FREEZING pensioners in Hucknall and the rest of Ashfield are dying at a faster rate than anywhere else in Nottinghamshire — because they are struggling to keep warm during winter.
Shocking figures have shown that since 2002, hundreds of vulnerable and cash-strapped elderly residents in the district have lost their lives because of the biting cold weather — mainly because they cannot afford crippling heating-bills.
An average of 70 pensioners a year die in Hucknall and Ashfield as plummeting temperatures take hold.
The figure is seven more than the average of 63 in Bassetlaw and 11 more than the figure for the affluent area of Rushcliffe. The yearly average for the whole county is 402 deaths.
Ever-increasing gas and electricity charges, the impact of the recession and the increasing cost of living are all having a major impact on elderly residents during winter.
A range of local and national campaigns has been launched to combat the alarming problem.
Now Notts County Council has secured a cash injection of £243,000 from the government in a bid to help prevent deaths and hospital admissions caused by the cold weather on the over-75s.
Other vulnerable people, such as those with learning or physical disabilities, could also benefit from the Warm Homes Health People Fund money.
Coun Kevin Rostance (Con), of Hucknall, who is the county council‘s lead member for adult social care and health, said: “This is fantastic news. We will use this money to deliver practical support and advice to the most vulnerable people in our county.
“We believe this action will help avoid needless deaths and hospital admissions. Although we will be doing a range of work, I would also urge everyone to do their bit to help out vulnerable people in their families or local area. A quick visit every few days to check someone is OK could be a real lifeline for them.”
The Warm Homes Health People Fund will pay for:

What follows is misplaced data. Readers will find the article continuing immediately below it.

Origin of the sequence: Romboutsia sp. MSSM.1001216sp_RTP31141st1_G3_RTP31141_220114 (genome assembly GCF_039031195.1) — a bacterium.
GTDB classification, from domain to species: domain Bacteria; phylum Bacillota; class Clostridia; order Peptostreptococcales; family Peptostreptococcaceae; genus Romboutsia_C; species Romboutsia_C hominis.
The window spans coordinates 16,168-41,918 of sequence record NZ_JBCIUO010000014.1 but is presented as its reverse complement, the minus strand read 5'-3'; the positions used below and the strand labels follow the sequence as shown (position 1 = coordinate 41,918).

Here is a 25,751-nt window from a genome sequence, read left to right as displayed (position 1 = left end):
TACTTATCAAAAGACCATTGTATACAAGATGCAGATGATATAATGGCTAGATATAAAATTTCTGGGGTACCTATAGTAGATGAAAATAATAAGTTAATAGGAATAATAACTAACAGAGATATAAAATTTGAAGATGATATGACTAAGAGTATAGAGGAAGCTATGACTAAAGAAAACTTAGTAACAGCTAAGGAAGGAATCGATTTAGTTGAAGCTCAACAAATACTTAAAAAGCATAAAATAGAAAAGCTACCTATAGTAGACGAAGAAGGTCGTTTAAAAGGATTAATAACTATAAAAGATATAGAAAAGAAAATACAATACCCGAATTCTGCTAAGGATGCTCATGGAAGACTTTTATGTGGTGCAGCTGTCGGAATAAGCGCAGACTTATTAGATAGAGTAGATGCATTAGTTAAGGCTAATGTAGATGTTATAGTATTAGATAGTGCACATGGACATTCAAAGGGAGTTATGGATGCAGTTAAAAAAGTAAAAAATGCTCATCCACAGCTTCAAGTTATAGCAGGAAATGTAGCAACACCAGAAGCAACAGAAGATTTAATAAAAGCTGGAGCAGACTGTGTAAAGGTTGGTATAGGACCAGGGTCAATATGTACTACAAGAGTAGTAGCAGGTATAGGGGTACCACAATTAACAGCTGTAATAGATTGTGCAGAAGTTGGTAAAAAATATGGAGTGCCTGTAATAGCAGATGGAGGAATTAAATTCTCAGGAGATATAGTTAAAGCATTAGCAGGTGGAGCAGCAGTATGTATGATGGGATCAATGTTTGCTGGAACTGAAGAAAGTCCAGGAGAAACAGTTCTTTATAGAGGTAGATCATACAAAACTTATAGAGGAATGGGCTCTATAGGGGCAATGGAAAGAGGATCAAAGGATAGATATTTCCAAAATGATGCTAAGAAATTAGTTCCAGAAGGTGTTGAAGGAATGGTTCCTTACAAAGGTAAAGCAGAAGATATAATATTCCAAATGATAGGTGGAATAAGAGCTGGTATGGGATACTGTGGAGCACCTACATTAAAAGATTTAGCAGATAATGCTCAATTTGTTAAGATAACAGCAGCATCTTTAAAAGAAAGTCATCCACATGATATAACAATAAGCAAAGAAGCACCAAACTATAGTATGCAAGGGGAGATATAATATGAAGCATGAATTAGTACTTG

n TEMPERATURE sensors which alert a central monitoring team when the temperature drops below a certain level in the homes of elderly residents;
n APPROVED ‘handy people’ to carry out thermostat checks, radiator bleeds and insulation checks;
n ELECTRIC-blanket safety checks and exchanges;
n ENERGY advisers to visit homes and help people switch gas and electricity tariffs, get home insulation and energy-saving advice;
n FREE information packs, containing wall thermometers, and literature, advising how to keep warm;
n TRAINING and information for front line staff from health, social care, housing support, coal merchants and pharmacies.
Other agencies involved in the Warm Homes project include NHS Nottinghamshire, NHS Bassetlaw, Nottingham Community Foundation, Voluntary and Community Sector Older People’s Network, Nottinghamshire Fire and Rescue Service, all district and borough councils and the Older People’s Advisory Group.
Surveys have brought the plight of elderly residents struggling to keep warm into the national headlines.
An investigation by Help The Aged found that more pensioners dread the cold in the UK than their counterparts in Sweden where winters are much more harsh.
Of those interviewed, 34% were worried about affording their heating bills.
It is hoped the Warm Homes Health People Fund will complement national schemes such as a call for more well-off pensioners who are entitled to a winter fuel allowance — a payment of up to £400 to cover winter heating costs — to donate the cash to benefit the more needy.
Locally, the fuel allowance scheme has been promoted by Hucknall’s former Labour MP, Paddy Tipping.